Developed By: Game Arts / GungHo Online Entertainment
Published By: GungHo Online Entertainment America
Based On: Original Game Series
Console: Playstation Vita
Genre: Action Platformer
Review Conditions: North American Edition, Download Edition
Special Thanks: GungHo Online Entertainment America for providing a review copy of this title
While some may consider the Playstation Vita to have underachieved when it comes to exclusive titles in comparison to what it could have been… some developers have embraced its capabilities in order to bring games which the Playstation Portable might not have been able to handle. From Persona 4 Golden which has been able to include new features whilst not omitting features as it was with Persona 3 Portable to Gravity Rush which utilized the consoles Gyrosensor and other controls to allow players to manipulate gravity – while the console might not match the sales of the PSP just yet there is a slowly growing library of interesting titles.
You can also add Dokuro to the list of interesting titles for the PS Vita. As the first title released by the newly formed GungHo Online Entertainment America, Dokuro is a smaller title with a cheaper price and what it doesn’t offer in terms of replayability it makes up for in challenge and bringing an enjoyable experience to your console.
You play the game as the main character Dokuro, a stoic and diminutive skeleton who originally served as a minion in the Dark Lord’s army, only to leave the position in order to rescue the Princess and aid her escape from his castle. The storyline is simple and serves to simply warrant the fact you are traversing a castle with a Princess who can only walk straight forward.
The gameplay primarily consists of approximately 150 bite-sized side-scrolling platformer areas which at the beginning can take you only a minute or two to solve while in the later levels can take you considerably longer to crack. As you progress, the stages get increasingly complex but fortunately unlike Eryi’s Action which I recently reviewed – it is less frustrating and requires more logic than anything else. The challenging element is that your goal is not to get to the end of the area yourself but get the princess to the end – which can be challenging considering if you give her a chance she will walk right across the stage even if there is a blatantly obvious trap infront of her.
Dokuro has two forms which can be changed through tapping the touchscreen – a normal form which can perform basic tasks and knock enemies around and a heroic form unlocked through a blue potion early-on which allows him to attack on-screen enemies which are after the princess and carry her thus avoiding some of the traps that may stand between her and freedom. The game progressively unlocks different coloured chalk which allows you to use the touch screen to perform different tasks critical to the stages ahead from the white chalk which you can attach platforms and boulders to a rope to red chalk which is inbued with the power of fire. Both of these elements are generally puzzle focused and didn’t seem to give any easier way to win later down the track.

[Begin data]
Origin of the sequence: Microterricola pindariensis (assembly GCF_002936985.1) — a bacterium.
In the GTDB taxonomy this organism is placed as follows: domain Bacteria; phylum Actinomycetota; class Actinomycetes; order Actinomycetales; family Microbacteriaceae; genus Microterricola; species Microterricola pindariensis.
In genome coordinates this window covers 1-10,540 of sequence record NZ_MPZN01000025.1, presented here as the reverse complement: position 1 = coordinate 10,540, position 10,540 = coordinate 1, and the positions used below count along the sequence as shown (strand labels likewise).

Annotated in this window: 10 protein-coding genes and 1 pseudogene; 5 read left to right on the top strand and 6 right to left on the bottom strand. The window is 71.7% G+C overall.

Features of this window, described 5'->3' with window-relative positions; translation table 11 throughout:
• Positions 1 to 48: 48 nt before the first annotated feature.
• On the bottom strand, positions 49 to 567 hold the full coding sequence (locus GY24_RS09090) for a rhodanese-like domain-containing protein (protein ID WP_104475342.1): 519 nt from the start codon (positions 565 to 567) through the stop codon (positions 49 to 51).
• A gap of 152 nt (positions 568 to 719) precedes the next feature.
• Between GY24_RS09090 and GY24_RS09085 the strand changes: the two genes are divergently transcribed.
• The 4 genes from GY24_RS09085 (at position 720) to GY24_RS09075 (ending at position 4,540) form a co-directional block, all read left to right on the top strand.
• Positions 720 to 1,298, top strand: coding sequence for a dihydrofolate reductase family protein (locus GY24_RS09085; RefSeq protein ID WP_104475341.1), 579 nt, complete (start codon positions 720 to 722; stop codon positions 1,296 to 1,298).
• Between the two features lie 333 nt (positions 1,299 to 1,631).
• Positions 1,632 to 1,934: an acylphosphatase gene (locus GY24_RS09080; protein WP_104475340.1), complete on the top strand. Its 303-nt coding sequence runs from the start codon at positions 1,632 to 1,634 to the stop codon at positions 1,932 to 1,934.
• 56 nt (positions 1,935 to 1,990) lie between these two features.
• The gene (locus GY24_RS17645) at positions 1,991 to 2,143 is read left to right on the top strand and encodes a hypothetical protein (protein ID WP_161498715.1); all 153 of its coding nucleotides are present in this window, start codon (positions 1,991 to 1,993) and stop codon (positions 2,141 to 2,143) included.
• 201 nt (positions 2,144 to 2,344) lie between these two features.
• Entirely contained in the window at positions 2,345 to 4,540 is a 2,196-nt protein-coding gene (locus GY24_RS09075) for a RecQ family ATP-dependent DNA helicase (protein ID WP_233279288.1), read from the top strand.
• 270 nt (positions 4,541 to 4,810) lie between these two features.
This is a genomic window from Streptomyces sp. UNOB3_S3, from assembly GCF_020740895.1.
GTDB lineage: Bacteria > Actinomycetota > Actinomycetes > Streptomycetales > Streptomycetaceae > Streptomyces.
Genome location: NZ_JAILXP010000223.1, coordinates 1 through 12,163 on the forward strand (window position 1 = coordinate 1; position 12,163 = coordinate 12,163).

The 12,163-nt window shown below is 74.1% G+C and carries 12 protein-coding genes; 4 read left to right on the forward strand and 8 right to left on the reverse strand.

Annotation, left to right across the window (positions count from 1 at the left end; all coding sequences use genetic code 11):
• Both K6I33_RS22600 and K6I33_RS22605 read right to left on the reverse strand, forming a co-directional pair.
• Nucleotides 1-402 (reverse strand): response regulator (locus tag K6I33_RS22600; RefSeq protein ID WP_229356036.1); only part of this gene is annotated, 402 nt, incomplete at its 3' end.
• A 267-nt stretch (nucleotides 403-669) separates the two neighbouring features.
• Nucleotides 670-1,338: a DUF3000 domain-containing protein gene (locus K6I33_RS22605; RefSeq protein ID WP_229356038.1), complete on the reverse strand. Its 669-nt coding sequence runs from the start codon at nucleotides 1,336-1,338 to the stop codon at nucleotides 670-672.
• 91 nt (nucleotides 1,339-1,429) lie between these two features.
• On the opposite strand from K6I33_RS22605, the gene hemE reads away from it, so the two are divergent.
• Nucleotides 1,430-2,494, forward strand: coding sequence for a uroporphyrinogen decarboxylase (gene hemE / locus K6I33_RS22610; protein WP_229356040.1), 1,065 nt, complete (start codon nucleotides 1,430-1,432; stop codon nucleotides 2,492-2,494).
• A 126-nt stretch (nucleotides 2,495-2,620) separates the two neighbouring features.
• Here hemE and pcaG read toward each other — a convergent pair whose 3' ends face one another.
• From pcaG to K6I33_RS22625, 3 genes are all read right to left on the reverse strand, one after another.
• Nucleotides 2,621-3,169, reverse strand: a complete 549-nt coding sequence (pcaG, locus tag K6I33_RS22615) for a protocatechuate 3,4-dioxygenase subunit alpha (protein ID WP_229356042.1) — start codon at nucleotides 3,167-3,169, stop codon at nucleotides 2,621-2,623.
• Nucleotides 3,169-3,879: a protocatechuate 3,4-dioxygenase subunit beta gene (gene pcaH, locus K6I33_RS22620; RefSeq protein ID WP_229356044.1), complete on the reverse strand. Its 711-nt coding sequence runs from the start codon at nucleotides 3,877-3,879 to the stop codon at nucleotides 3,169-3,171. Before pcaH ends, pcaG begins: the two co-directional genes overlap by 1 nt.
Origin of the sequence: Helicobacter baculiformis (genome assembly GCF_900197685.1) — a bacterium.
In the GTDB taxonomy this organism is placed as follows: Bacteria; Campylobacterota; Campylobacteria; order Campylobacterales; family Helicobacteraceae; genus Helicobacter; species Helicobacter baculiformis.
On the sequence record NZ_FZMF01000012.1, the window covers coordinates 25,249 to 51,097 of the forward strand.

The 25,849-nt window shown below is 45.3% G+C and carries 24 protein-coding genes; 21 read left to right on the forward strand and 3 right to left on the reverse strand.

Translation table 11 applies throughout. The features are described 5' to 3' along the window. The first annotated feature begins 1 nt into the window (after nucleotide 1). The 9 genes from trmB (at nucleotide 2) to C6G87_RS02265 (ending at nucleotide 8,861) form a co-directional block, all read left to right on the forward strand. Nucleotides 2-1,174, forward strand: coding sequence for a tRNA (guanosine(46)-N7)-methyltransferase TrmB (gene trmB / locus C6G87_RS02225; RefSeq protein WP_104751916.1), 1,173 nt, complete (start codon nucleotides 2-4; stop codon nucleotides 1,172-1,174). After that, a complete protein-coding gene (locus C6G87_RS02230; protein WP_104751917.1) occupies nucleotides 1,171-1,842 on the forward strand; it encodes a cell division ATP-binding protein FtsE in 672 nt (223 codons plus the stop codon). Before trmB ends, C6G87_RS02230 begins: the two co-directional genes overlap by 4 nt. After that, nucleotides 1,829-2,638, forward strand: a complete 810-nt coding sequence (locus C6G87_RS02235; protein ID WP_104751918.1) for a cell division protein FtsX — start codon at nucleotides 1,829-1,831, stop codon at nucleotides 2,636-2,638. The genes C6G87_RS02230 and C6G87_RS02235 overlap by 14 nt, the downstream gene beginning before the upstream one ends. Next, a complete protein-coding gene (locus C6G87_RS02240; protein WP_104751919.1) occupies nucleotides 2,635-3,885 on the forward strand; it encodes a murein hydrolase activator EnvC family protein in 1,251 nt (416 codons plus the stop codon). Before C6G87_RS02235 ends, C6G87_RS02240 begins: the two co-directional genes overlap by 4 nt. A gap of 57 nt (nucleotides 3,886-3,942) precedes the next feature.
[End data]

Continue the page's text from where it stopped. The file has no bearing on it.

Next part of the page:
As with many other side-scrolling platformer, the game does come with a number of different boss battles which proved some challenge and as with the later stages as you progressed got increasingly more challenging and did test your skills and knowledge of the games systems without necessarily having to worry about the princess. Aside from this, you are looking at quite a few hours to be put into this game with some very creative albeit frustrating stages, lots of jumping, required accuracy, planning / strategizing and occasionally getting annoyed at a princess oblivious to the trap that stands mere steps away from her.
Unfortunately where the game lacks value is its replay value, unless you wish to unlock the games Platinum Trophy.
Aside from the gameplay one of Dokuro’s main draws is its overall aesthetic, with an overall dull chalk feel to it. Akin to the previously released PS Vita game Sumioni which utilized the sumi-e / ink art style to its advantage, the duller blackboard / chalk look of Dokuro is something unique and worked with the minimal use of colour to highlight characters and areas of interest. While it might not be up to a standard I would expect from a console game, given the games portable console focus the character and environment designs work well with what they set out to do.
Music / Voice Acting
There is no voice acting in Dokuro, with any speech presented during the cutscenes presented in subtitles. Fortunately there is music in this game and while simple proved to work well with the design to deliver an overall interesting mood and feel to the game.
As I began my love of gaming with platformers – I am always out to see what else companies will do with the genre even offering my 2nd Place Game of the Year 2011 award to Rayman Origins. While Dokuro is unlikely to walk away with the same award this year, taking into account its price and other factors I think you are looking at potentially a good dozen or so hours worth of gameplay with plenty of puzzles and platforming contained in this title. I could happily recommend this game to fans of those two genres.
Dokuro is now available as a digital download in North America, with a European release set for later on.
Storyline/Character Development: D
Music/Voice Acting: B
Personal Opinion: B
Overall Score: B